Monday, May 2, 2011
Lovely piece by Lyn Gardner about the things left behind as reminders of a performance (she mentions Neverhome, where I gave each audience member a thimble as they left): http://www.guardian.co.uk/stage/theatreblog/2011/may/02/theatre-shows-that-haunt-us
I love to give people things, gentle echoes of ephemeral moments. Maybe when they touch their gift, they’ll recall something they felt or thought because of a piece of work. I like to think this extends the experience for as long as they keep the object. A particularly pertinent object can change the tone of a piece of work once you have stepped out the door, can be a bitter-sweet epilogue or a whispered question of oneself. Unfortunately, as with the thimbles in Neverhome, cost sometimes gets in the way of giving something to everyone. I put some of my own money into buying 250 thimbles for the One-on-One fest as I felt it was important. Multiply the cost of any small object by 250 and it suddenly becomes a costly element of a production. But for the joy and surprise tiny, tangible pieces of a fleeting moment can bring when bestowed, it is worth the expense. It may only be a thimble but it is also a lot more.
We are creating a new piece for Cambridge Folk Festival. I am the lead creator and Allegra is producing it. It is called The Home Frequency. Sort of an amalgamation of my ponderings about home over the past few months as well as some new bits in a new travelling/instillation format. Helen Preddy, who came with us to Secret Garden Party last year, is coming and someone new -we don’t know who that will be yet but we do know they are lovely and have a vehicle. On the topic of this mysterious new person… is it you?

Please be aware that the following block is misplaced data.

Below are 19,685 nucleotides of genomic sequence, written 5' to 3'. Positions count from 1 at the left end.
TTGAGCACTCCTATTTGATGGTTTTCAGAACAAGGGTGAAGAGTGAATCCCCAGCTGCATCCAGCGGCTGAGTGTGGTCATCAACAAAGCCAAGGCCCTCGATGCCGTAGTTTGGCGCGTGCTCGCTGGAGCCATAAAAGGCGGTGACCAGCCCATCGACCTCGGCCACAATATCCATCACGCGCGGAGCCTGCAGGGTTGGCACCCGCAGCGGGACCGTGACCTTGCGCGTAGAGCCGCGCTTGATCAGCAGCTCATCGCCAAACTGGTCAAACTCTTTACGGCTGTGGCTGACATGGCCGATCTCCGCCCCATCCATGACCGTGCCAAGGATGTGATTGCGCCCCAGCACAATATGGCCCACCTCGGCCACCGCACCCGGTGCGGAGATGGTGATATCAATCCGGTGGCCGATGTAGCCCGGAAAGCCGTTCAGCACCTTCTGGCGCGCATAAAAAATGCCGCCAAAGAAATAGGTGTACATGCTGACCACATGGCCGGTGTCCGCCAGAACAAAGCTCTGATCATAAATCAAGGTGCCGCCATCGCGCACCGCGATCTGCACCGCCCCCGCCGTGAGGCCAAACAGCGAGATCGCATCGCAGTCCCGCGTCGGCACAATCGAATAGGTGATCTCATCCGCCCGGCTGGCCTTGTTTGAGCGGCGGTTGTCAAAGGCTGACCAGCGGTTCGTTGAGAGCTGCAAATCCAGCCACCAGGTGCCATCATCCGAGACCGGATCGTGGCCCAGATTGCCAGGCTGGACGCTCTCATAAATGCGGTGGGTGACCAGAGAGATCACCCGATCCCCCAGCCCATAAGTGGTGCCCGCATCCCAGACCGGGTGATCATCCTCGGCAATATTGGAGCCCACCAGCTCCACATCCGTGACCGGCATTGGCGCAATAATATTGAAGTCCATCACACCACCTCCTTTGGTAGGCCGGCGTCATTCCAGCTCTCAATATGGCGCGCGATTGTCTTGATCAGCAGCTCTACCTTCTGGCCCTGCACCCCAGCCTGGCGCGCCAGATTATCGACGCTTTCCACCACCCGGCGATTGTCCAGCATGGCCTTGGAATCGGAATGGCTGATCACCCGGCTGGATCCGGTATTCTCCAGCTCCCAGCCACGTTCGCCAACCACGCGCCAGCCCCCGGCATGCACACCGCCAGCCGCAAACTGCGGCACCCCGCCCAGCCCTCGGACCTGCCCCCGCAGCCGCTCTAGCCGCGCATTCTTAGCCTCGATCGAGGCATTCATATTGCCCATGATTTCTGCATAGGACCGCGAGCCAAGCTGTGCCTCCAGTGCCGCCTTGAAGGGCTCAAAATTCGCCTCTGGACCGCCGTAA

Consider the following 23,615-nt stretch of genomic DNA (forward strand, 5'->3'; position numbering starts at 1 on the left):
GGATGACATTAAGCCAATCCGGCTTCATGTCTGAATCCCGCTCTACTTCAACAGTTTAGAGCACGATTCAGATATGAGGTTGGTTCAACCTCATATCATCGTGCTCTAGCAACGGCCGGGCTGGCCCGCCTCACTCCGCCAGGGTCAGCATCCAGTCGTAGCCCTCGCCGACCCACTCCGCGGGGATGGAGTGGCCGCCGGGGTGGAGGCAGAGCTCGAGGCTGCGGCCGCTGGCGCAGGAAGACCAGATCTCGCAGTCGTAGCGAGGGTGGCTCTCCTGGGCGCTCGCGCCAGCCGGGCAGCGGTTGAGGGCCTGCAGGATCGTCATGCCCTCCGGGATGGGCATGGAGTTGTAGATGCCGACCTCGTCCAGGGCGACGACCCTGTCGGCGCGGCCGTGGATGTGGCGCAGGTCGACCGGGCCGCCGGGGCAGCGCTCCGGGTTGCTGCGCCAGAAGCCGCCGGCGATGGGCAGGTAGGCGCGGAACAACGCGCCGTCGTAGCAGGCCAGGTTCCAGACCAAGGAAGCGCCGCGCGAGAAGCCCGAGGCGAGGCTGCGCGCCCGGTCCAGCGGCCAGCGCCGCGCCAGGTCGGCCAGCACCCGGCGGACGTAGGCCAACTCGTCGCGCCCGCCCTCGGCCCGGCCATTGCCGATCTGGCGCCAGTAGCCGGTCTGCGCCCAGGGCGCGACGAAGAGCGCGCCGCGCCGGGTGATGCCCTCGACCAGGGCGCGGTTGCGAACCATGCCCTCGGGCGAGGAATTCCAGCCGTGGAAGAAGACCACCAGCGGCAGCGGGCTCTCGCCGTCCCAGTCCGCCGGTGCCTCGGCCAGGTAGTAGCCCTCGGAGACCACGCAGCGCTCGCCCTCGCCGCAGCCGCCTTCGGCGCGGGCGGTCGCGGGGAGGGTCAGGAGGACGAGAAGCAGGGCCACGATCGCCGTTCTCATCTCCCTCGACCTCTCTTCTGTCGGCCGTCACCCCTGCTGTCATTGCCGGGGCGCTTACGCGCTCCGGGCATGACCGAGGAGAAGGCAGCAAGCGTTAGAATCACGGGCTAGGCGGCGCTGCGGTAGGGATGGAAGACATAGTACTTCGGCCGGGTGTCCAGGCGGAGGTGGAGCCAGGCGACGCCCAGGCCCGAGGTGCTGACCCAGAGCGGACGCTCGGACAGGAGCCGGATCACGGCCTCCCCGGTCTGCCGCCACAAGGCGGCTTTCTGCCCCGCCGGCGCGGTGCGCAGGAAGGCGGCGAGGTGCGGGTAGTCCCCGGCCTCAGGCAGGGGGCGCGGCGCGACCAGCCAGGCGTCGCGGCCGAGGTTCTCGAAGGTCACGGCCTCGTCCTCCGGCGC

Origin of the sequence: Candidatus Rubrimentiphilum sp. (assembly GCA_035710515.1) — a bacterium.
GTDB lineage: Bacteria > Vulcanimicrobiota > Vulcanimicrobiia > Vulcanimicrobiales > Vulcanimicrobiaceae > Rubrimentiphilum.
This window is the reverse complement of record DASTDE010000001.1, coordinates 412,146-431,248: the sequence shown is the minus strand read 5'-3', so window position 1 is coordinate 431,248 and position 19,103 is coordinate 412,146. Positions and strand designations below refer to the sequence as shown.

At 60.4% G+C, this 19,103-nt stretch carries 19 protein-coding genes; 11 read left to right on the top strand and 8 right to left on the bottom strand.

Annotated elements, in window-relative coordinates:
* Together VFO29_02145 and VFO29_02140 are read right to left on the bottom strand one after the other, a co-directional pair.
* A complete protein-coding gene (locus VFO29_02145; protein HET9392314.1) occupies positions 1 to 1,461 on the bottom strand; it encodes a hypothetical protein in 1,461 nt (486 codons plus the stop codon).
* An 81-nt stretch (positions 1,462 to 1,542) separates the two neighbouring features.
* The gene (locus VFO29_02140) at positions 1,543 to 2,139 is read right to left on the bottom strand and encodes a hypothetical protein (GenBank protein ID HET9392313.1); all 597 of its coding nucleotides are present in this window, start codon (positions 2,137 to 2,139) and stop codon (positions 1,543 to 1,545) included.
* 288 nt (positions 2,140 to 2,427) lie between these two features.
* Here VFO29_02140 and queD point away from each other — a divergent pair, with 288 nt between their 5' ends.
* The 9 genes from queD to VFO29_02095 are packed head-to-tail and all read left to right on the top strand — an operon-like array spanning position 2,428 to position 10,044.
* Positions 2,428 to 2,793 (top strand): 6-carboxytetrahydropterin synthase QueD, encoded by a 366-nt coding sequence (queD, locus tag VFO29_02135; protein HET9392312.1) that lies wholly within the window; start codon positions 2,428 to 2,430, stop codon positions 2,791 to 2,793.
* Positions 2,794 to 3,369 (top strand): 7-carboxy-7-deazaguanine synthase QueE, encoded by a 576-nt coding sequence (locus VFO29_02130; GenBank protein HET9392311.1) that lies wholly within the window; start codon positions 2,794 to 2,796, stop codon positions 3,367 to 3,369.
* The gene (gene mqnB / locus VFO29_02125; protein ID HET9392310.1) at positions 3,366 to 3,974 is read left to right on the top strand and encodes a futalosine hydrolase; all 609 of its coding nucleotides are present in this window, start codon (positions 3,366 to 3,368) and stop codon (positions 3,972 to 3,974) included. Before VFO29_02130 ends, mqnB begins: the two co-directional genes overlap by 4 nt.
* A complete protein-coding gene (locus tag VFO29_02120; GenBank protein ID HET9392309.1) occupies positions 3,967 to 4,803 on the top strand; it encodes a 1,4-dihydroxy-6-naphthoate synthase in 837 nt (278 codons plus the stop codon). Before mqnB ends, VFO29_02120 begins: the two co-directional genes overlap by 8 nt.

We need a new member of the Ignore the Forecast’s extended family to be part of the Home Frequency project. You need to be free between Wednesday 27th July and Monday 1st August, you need to have a vehicle (preferably a large car or van) and you need to be wonderful. Does this sound like you??? There is a small fee to cover expenses and of course a ticket to the festival. The Piece itself will involve talking to festival goers about home, so you should like people. And you should like getting stuck in, maybe getting wet and muddy, camping, making do and mending and, er, folk music. If this sounds like you (why haven’t we met already???) then contact me at firstname.lastname@example.org.
The theme of home in my work is hard to disguise and at times it did feel all too relevant that I had 218 intimate encounters with strangers (most of the time), making a temporary home with each of them whilst still being homeless myself. But now I have found somewhere to live and over a year of nomadism is coming to an end. I think the hardest thing about the last year has been not having a base in which to work from, nowhere to spread out sketches, make things and stay up late researching and reading. Nowhere to nest in. I am a nester. There have been brilliant parts; Old Chapel Farm, late nights talking to friends before sleeping on their sofas or in their beds. New places, new parts of London, living by the river, Christmas in Cornwall and learning to play spoons (which has since become more popular than I could have ever anticipated), freedom, falling asleep in parks (during the day – even though I have been technically homeless I am lucky that I have always had a roof over my head at night thanks to supportive and tolerant friends and family) and a summer of back-to-back festivals. But now I realise I can have all these adventures but with a home to come back to, and maybe that fact in itself will lead me to being even more adventurous. It reminds me of the verse we wrote on the hillside on the farm a year ago… “How happy are the birds, they come and go as they please; to the mountains, to the seas and home again with out rebuke.” Here’s to that.